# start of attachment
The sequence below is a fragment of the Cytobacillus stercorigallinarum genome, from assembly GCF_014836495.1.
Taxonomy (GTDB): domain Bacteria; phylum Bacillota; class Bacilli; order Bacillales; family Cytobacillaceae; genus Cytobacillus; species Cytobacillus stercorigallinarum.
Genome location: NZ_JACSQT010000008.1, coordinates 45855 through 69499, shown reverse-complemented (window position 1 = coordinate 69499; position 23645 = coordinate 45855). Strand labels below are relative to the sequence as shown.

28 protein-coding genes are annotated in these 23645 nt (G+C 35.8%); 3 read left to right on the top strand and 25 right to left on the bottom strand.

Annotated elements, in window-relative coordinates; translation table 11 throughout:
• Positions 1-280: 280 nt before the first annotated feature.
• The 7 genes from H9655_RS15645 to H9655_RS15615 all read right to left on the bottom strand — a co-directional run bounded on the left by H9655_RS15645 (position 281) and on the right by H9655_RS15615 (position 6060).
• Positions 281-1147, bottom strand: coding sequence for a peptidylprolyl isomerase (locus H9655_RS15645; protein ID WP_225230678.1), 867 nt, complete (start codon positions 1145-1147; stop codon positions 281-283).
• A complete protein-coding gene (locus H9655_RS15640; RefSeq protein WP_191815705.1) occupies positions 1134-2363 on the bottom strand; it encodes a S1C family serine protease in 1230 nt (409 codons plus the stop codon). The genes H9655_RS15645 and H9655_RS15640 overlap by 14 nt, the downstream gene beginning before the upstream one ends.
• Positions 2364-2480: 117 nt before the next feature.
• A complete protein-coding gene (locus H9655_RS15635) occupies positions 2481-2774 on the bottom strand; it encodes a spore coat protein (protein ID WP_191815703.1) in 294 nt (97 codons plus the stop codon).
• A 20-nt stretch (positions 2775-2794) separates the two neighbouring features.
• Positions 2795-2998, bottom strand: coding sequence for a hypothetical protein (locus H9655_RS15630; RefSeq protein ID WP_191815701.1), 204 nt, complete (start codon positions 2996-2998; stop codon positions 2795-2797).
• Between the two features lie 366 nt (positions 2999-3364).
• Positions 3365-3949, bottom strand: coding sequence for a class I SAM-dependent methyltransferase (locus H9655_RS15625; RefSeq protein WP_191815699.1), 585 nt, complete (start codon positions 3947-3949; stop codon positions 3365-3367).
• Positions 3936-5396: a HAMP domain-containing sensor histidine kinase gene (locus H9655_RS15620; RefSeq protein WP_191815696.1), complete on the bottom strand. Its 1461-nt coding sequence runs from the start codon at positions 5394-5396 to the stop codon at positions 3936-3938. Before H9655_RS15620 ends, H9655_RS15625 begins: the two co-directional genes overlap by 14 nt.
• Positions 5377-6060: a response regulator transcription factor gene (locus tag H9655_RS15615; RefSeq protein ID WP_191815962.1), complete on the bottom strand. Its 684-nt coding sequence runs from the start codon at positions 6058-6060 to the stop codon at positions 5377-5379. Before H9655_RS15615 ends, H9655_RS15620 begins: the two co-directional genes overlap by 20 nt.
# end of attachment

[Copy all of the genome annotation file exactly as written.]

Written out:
The sequence below is a fragment of the Cytobacillus stercorigallinarum genome, from assembly GCF_014836495.1.
Taxonomy (GTDB): domain Bacteria; phylum Bacillota; class Bacilli; order Bacillales; family Cytobacillaceae; genus Cytobacillus; species Cytobacillus stercorigallinarum.
Genome location: NZ_JACSQT010000008.1, coordinates 45855 through 69499, shown reverse-complemented (window position 1 = coordinate 69499; position 23645 = coordinate 45855). Strand labels below are relative to the sequence as shown.

28 protein-coding genes are annotated in these 23645 nt (G+C 35.8%); 3 read left to right on the top strand and 25 right to left on the bottom strand.

Annotated elements, in window-relative coordinates; translation table 11 throughout:
• Positions 1-280: 280 nt before the first annotated feature.
• The 7 genes from H9655_RS15645 to H9655_RS15615 all read right to left on the bottom strand — a co-directional run bounded on the left by H9655_RS15645 (position 281) and on the right by H9655_RS15615 (position 6060).
• Positions 281-1147, bottom strand: coding sequence for a peptidylprolyl isomerase (locus H9655_RS15645; protein ID WP_225230678.1), 867 nt, complete (start codon positions 1145-1147; stop codon positions 281-283).
• A complete protein-coding gene (locus H9655_RS15640; RefSeq protein WP_191815705.1) occupies positions 1134-2363 on the bottom strand; it encodes a S1C family serine protease in 1230 nt (409 codons plus the stop codon). The genes H9655_RS15645 and H9655_RS15640 overlap by 14 nt, the downstream gene beginning before the upstream one ends.
• Positions 2364-2480: 117 nt before the next feature.
• A complete protein-coding gene (locus H9655_RS15635) occupies positions 2481-2774 on the bottom strand; it encodes a spore coat protein (protein ID WP_191815703.1) in 294 nt (97 codons plus the stop codon).
• A 20-nt stretch (positions 2775-2794) separates the two neighbouring features.
• Positions 2795-2998, bottom strand: coding sequence for a hypothetical protein (locus H9655_RS15630; RefSeq protein ID WP_191815701.1), 204 nt, complete (start codon positions 2996-2998; stop codon positions 2795-2797).
• Between the two features lie 366 nt (positions 2999-3364).
• Positions 3365-3949, bottom strand: coding sequence for a class I SAM-dependent methyltransferase (locus H9655_RS15625; RefSeq protein WP_191815699.1), 585 nt, complete (start codon positions 3947-3949; stop codon positions 3365-3367).
• Positions 3936-5396: a HAMP domain-containing sensor histidine kinase gene (locus H9655_RS15620; RefSeq protein WP_191815696.1), complete on the bottom strand. Its 1461-nt coding sequence runs from the start codon at positions 5394-5396 to the stop codon at positions 3936-3938. Before H9655_RS15620 ends, H9655_RS15625 begins: the two co-directional genes overlap by 14 nt.
• Positions 5377-6060: a response regulator transcription factor gene (locus tag H9655_RS15615; RefSeq protein ID WP_191815962.1), complete on the bottom strand. Its 684-nt coding sequence runs from the start codon at positions 6058-6060 to the stop codon at positions 5377-5379. Before H9655_RS15615 ends, H9655_RS15620 begins: the two co-directional genes overlap by 20 nt.